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Re: What to do when disk is nearly full

From: Jared Hardy <jaredhardy_at_gmail.com>
Date: 2006-05-16 20:53:38 CEST

On 5/16/06, Sinang, Danny <D.Sinang@spi-bpo.com> wrote:
> 1. Move some repositories to NFS partitions

As I understand it, this should be possible using FSFS, but may have
some major performance issues.

> 2. Obliterate old file copies from some repositories ?

My recommendation would be to use svndumpfilter to create two
repositories, split at some revision # that makes sense. Choose a
revision X that corresponds to a date before which most or all
repository data is too "old" to be useful, and make an "old" dump
containing revisions 0-X, and a "new" dump starting at version X and
keeping history through to HEAD. Burn the old dump half to DVDs, or
something suitable for archiving, and start using the new dump repo
exclusively. I personally plan to do something like this soon, except
that the old dump half will stay online (read only) via a slower
server/disk, and the new half will stay on the fast server with RAID
    Note that you may not save much space with this unless there are a
lot of deltas between 0-X that are not actually reflected in the data
of version X. You may be better off splitting your hierarchy into
separate repositories in some logical way, so you can maintain them on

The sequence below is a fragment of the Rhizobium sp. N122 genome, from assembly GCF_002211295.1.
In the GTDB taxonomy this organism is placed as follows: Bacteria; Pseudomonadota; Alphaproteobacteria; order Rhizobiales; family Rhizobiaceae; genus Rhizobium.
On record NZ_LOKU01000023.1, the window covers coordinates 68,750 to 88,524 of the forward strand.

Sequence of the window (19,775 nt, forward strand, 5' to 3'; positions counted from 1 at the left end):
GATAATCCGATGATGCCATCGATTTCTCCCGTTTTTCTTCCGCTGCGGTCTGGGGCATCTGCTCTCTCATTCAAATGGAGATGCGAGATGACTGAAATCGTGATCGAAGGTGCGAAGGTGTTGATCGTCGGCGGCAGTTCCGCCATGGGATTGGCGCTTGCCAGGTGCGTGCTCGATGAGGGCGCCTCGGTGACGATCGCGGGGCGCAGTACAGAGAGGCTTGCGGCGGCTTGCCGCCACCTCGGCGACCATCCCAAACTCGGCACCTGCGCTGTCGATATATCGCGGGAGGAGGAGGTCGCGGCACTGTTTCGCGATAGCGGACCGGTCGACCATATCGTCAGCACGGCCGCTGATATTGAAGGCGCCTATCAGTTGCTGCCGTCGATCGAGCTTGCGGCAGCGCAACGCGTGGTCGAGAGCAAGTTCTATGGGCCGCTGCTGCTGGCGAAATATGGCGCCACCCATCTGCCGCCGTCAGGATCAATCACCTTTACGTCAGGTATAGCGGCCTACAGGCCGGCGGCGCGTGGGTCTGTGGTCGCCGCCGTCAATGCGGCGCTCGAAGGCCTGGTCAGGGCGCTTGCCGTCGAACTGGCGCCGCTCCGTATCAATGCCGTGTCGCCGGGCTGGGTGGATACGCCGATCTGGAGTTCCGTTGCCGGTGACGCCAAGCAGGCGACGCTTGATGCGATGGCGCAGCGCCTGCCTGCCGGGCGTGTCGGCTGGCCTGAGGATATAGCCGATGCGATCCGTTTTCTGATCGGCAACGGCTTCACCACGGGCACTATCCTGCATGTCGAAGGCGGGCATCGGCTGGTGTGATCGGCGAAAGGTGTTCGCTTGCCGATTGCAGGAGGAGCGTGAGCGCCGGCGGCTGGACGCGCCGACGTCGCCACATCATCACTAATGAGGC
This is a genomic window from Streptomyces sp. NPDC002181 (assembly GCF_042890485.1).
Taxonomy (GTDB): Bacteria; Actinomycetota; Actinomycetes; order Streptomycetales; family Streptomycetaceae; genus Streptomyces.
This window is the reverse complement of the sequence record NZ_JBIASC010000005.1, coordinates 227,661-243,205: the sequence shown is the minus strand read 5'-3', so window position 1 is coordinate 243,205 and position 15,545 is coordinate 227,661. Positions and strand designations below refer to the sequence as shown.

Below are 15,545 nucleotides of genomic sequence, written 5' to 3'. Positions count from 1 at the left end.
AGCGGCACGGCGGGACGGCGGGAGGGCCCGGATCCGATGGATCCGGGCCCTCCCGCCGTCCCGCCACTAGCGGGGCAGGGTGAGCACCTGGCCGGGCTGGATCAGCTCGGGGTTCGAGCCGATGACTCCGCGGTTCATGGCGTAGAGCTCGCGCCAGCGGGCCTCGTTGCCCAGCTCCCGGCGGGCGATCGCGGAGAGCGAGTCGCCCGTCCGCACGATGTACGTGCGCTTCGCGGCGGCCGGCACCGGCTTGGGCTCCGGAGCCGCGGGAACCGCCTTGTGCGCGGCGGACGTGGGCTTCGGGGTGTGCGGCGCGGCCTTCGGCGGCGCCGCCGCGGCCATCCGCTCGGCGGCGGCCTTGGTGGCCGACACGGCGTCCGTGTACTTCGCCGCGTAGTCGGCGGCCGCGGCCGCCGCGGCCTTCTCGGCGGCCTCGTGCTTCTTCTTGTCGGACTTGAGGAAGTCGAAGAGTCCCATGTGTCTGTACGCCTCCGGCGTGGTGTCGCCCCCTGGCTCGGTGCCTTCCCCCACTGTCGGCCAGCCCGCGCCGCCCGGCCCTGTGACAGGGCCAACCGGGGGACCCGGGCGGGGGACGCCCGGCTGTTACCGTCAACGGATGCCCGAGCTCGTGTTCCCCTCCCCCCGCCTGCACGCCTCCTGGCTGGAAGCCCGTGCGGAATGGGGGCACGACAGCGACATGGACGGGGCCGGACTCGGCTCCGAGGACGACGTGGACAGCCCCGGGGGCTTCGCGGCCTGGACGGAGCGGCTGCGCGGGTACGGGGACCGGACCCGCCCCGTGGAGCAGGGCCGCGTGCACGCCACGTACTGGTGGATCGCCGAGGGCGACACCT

separate storage volumes.

I have also considered experimenting with copying and simlinking old
revision number directories in the FSFS store to a different, slower
(cheaper) storage volume, but maintaining the same path on in the
original FSFS volume. Old revision data never changes, so I'm thinking
it will be accessed far less often, and write access could be safely
limited. I may try using an NFS volume as the slow volume. This is
playing with internals of FSFS data though, so it is probably not safe
to try at home unless you know a lot about the FSFS internal workings.
Definitely don't try this on a production repo without a lot of
experimentation on a backup repo first. Any Devs care to comment on


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Received on Tue May 16 20:54:57 2006

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